patched sheets; patika - woolen coverlets; carpets inwrought with
    gold or silk; maksa kutika - mosquito curtains; robes; mantles;
    curtains; blankets; parasols; bags; plaids; scarves and ribbons;
    water strainers or filters; and, umbrellas - all woven and
    manufactured. Kashika, a textile woven at Kashi or Varanasi, a
    woolen blanket, cotton sheet or whatever, has been mentioned as
    the finest in its kind anywhere. Chittor and Mathura have been
    mentioned as other great centers of textile manufacturing.

    Various Components of Early Costumes


    After Indus, it is the Mauryan era (300 to 180 B.C), that, upon
    the evidence of its sculpted figures as the statue of yakshi from
    Didarganj, comes out with well defined costume styles.

    Illustration: http://www.exoticindia.com/artimages/yakshi.jpg

    This yakshi statue defines a new costume style and marks a subtle
    departure from the Indus tradition. In the costumes of this era
    the short skirts or broad band-type wear worn around loins and
    elaborate headdresses of Indus were completely missing.

    However, in less than a hundred years after the Mauryans, the
    Indus concept of an elaborate headdress re-emerged in Indian
    costumes, with far greater emphasis and wider significance. The
    yaksha statues, recovered from Bharan Kalan, now in Mathura
    Museum, datable to late third or early second century, and the
    entire range of human figures - kings, courtiers, attendants,
    servants, devotees, usually male but also female, at Bharhut,
    Sanchi, Amaravati, Nagarjunakonda.. were conceived with variedly
    styled headdresses, arranged sometimes with prominent
    protuberances (golakas)of various sizes, and at other times,
    modeled as conch, stupa, Shiva-linga, long drum, a flower-form,
    leaf, fan..

    Illustration: http://www.exoticindia.com/artimages/procession.jpg

    The position of protuberance - in the center, inclined to right
    or left, indicated the wearer's position and rank. Protuberance
    in the center was reserved for a priest. It is mainly due to its
    centrally located protuberance that one of the two Bharan Kalan
    yaksha statues (300 B.C.) is sometimes identified as Agni instead
    of a yaksha.

    Illustration: http://www.exoticindia.com/artimages/agnidevta.jpg

    Antariya, Kayabandha and Uttariya (Lower Garment, Waistband and
    Upper Garment)

    Mauryan Period (ca 325 to 180 B.C.)

    Broadly, simple, unstitched and usually undyed costumes,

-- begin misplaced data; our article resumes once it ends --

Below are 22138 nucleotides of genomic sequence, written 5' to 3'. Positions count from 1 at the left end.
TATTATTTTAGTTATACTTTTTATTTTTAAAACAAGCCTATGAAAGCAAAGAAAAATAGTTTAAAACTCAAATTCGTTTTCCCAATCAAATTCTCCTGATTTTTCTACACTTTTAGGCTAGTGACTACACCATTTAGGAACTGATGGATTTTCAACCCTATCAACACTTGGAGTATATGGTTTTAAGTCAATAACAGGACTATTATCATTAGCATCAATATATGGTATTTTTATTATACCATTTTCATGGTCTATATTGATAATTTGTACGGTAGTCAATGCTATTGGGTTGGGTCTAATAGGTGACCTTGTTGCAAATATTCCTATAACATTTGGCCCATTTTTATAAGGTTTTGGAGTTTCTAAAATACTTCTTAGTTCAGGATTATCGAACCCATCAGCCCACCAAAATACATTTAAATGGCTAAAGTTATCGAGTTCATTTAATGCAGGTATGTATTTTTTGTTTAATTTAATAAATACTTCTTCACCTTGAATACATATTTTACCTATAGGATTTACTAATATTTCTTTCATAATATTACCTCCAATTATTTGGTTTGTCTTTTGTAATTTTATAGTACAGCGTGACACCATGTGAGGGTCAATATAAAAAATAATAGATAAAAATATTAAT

comprising three components - antariya, kayabandha, or
    kamarabandha, and uttariya, defined the Mauryan wears.

    Antariya was the modern sari/dhoti type main garment varying in
    size. As in the Yakshi statue, antariya was worn on the lower
    part of the body below the waist as the male dhoti in modern

    Illustration: http://www.exoticindia.com/product/YP10/

    Styles of male and female antariya only slightly differed. As
    female wear, its large part, almost one half or two thirds, was
    artistically pleated into a decorative frill, which was tucked
    into the waist band. Its other end was carried, from over the
    hips, to the right arm and across it was thrown to let it trail
    to the ground.

    Illustration: http://www.exoticindia.com/artimages/femaleantariya.jpg

    In male attire, one end was pleated, though not as artistically
    as in female wears, and tucked into the fold of the antariya
    wrapped around the loins while the other end was carried from
    between the two legs and tucked behind. It was worn up to the
    lower part of the ankles, not feet as in female attire. Its
    length, too, was much less.

    Kayabandha was a sash tied around the waist for securing the
    antariya. Kayabandha was largely a male attire tied in loop
    knots. It could be a simple sash, vethaka, one with drum-headed
    knots, a flat ribbon shaped pattika with elaborate band of
    embroidery, composed of many strings or a knitted one.

    Illustration: http://www.exoticindia.com/artimages/malewaistband.jpg

    In female attire, a multi-stringed girdle substituted kayabandha.
    Sometimes a beautifully pleated kayabandha was tucked over the
    pleats of antariya for giving it a thicker look.

    Illustration: http://www.exoticindia.com/product/EH79/

    Uttariya was a long scarf-type textile covering the upper half of
    the body. Uttariya, too, usually formed the part of male attire
    worn either as a band tied over the stomach or as one diagonally
    across the chest from the right hip to left shoulder and across
    the back from left shoulder back to right hip.

    Illustration: http://www.exoticindia.com/product/EJ10/

    Costume-Styles as Reflect in Early Buddhist Sculptures

    During the reign of the Sunga (185 to 73 B.C.) and Satavahana
    (230 B.C onwards) rulers, boots, sandals and leggings formed an
    addition to costumes.

    Illustration: http://www.exoticindia.com/artimages/malefootwear.jpg

    Later, around the middle of the first century of the Common Era,
    uttariya and antariya merged into one in Buddha's images. Now a
    sheet, as long as could cover his form from his feet to his left
    shoulder, defined his apparel.

    Illustration: http://www.exoticindia.com/artimages/buddhaapparel.jpg

    Later, into the art of India infused the elements of Greek
    sculptures. Influenced by the long robe of Greek sculptures, the
    sheet, covering the divine form of the Buddha, further widened to
    cover his entire figure, both shoulders and down to feet, as did
    a Greek robe.

    Illustration: http://www.exoticindia.com/product/ZU96/

    Costume-Types, Designs and Techniques as Revealed in Ajanta